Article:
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Program

  • Introduction: “What’s American about America” by John Kouwenhoven
Readings: “What’s American about America”
  • 1- Geographical sketch.
Mountains, rivers, main regions in the country
  • 2- The Colonial Period.
The contact between Europeans-Indians; The literary antecedent: Shakespeare's The Tempest. The discourse of the noble savage versus wild man; Colón and the description of paradise; John Smith; William Bradford.
Readings:
  • Christopher Columbus, Journals (extracts)
  • “The Mayflower Compact”
  • John Bradford, Of Plymouth Plantation (extracts).
  • 3- The Creation of the New Nation.
The initial colonies: From the salutary neglect to heavy taxation. The Seven Years’ War. The effects of the war: The different Acts. Inequality in the colonies. New England and the resistance to Britain. Paine’s Common Sense. The idea of independence. Revolution and democracy. “We the People”: the different parts of the document. The shape of the new nation. The American Constitution. The territorial growth. The Louisiana Purchase.
Reading:
Thomas Jefferson, “The Declaration of Independence”
  • 4- Westward Expansion. The Frontier West
The vision of the land (Kolodny). Characters, life, habits . The meaning of manifest destiny. The railroad and its effects. The gold rush. The treaty of Guadalupe-Hidalgo.
The Homestead Act. Turner’s thesis.
The Dawes Act and the Indian question. Sitting Bull, Tecumseh. The vision of the Indians. Andrew Jackson. The removal Act. The Trail of Tears. The Ghost Dance. The Wounded knee Massacre. The reservation system.
Reading:
  • Tecumseh, “Sell a Country? Why not Sell the Air?” (Breidlid)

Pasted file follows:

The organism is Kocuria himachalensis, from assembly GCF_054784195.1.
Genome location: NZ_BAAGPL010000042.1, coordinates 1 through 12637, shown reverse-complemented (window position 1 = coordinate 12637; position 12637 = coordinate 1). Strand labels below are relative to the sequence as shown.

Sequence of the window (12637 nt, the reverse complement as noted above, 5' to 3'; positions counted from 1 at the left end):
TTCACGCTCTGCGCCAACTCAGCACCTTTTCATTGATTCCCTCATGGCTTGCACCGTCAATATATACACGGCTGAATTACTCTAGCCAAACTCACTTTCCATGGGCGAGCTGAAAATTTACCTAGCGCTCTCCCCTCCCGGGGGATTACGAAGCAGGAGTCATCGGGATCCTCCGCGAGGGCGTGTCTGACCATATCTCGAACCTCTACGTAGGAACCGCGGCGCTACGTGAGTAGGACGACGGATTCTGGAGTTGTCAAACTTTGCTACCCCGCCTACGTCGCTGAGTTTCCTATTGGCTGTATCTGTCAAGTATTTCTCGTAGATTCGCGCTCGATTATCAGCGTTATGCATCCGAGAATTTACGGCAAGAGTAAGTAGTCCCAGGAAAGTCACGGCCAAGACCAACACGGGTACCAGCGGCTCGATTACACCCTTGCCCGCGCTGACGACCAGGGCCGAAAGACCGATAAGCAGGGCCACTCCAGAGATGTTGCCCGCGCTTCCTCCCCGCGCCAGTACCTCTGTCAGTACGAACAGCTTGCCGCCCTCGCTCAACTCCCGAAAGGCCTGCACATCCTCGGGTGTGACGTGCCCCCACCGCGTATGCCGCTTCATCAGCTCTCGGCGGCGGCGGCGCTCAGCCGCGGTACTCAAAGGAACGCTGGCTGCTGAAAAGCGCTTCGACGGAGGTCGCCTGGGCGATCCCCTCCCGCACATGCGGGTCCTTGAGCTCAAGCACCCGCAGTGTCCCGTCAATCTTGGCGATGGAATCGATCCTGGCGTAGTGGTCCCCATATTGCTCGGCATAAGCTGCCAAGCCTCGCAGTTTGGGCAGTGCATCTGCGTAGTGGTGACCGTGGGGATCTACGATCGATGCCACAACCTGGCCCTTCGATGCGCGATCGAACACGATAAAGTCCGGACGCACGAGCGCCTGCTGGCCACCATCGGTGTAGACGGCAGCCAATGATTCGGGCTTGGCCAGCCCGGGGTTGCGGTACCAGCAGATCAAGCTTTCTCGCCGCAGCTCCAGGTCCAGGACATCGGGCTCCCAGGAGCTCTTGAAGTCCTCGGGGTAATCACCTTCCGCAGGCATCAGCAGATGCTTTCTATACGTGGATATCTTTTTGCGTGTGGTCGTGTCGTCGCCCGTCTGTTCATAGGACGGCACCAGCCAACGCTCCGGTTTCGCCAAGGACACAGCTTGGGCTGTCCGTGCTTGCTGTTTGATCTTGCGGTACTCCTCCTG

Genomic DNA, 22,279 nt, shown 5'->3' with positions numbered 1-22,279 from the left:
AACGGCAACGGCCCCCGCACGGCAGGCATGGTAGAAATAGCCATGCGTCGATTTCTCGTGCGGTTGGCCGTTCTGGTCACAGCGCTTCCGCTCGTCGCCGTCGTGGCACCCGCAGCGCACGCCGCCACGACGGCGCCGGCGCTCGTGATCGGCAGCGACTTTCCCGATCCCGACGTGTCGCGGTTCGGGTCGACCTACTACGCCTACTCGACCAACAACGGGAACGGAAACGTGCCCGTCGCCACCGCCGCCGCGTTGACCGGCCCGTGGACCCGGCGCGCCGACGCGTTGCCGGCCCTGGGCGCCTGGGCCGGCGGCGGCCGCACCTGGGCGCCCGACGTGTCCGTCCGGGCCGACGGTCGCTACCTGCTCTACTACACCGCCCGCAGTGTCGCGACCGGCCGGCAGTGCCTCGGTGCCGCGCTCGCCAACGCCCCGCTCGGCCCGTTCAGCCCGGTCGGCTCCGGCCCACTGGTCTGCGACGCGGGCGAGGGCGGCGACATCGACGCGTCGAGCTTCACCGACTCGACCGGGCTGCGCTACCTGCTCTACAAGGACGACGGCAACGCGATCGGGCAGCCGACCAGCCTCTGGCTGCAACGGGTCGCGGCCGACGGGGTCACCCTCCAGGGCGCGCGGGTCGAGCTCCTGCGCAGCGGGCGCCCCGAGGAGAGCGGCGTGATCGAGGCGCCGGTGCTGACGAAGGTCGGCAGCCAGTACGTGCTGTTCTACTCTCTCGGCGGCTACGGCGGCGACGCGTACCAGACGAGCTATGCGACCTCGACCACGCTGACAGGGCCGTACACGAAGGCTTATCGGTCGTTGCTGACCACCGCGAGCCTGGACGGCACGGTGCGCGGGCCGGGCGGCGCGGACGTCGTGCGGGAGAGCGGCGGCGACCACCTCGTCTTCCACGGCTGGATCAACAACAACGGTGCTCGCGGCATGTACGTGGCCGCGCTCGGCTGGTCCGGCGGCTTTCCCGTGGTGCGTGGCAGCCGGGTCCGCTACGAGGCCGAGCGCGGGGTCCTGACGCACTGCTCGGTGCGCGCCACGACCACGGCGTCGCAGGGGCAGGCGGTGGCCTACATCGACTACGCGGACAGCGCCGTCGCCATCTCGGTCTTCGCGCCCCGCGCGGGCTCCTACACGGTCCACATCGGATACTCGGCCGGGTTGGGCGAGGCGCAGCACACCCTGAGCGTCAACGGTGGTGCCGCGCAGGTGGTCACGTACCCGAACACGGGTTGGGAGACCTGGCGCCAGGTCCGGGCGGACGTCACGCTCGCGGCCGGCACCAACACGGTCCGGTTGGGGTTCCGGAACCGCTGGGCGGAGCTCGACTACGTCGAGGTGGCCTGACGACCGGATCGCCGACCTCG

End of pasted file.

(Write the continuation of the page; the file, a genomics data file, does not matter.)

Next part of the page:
• Frederick Jackson Turner, “The Significance of the Frontier in American History”
  • 5- Slavery and the Civil War. The Era of the Reconstruction
Origins of the concept of slavery. Indentured servitude/slavery. The Underground Railroad. Abolitionism. Walker’s Appeal. Women’s Rights and the Seneca Falls Declaration.
The old south. The Mason-Dixon line. “A house divided”. Lincoln and the Civil War. Secession and he declarations of causes. The emancipation proclamation.What changed, what remained the same. Frederick Douglass. Civil codes. Jim Crow laws and segregation. Miscegenation. Madison Grant.
Readings:
  • Joseph Ingraham,”A Peek into a Slave-Mart
  • W.E.B. DuBois, “This Double Consciousness”
  • Madison Grant, “The Mixture of Two Races”
  • Sojourner Truth, “Ain’t I a Woman?”
  • “The Seneca Falls Declaration”
  • 6- The US in the Jazz Age
Life in the 20’s.. The flapper. The Volstead Act 1919. The red scare. The standard of living. The automobile culture. Carnegie. Wealth.
Rural America in the 20’s. The great depression. The dust bowl. The stock market crash. The consequences. Hoovervilles. Franklin D. Roosevelt and the New Deal.
Reading:
  • Emma Lazarus, “The New Colossus” (Boorstin)
  • Carnegie. Wealth.
  • 7- The sixties and the Civil Rights Era
JFK and the election of 1960. LB Johnson. “The great society”. Vietnam and the theory of containment. Student activism. Segregation and Plessy vs. Ferguson. The civil rights act 1964. Brown vs. Board of education. Rosa Parks and the bus boycott. Martin Luther King and passive  resistance. The balance between activism and non-violence. King/Malcolm X.
Readings:
  • Martin Luther King, “I have a Dream”
  • 18-- Malcolm X, “The Ballot or the Bullet” (Breidlid)
  • 8- September 11th (readings to be handed out)
The impact of the collective trauma. The new vocabulary: Ground Zero, Axis of Evil, Guantánamo Bay. Responses to September 11th. The “We-are-all-suspects-now syndrome.” Its impact on movies such as The Terminal, The Visitor, and Babel.
Copyright 2008, de los Autores de los Cursos. Cite/attribute Resource. Program. (2011, February 07). Retrieved September 20, 2017, from OCW-USAL Web site: http://ocw.usal.es/humanidades/cultural-history-of-the-u-s-group-b/program. This work is licensed under a Creative Commons License. Creative Commons License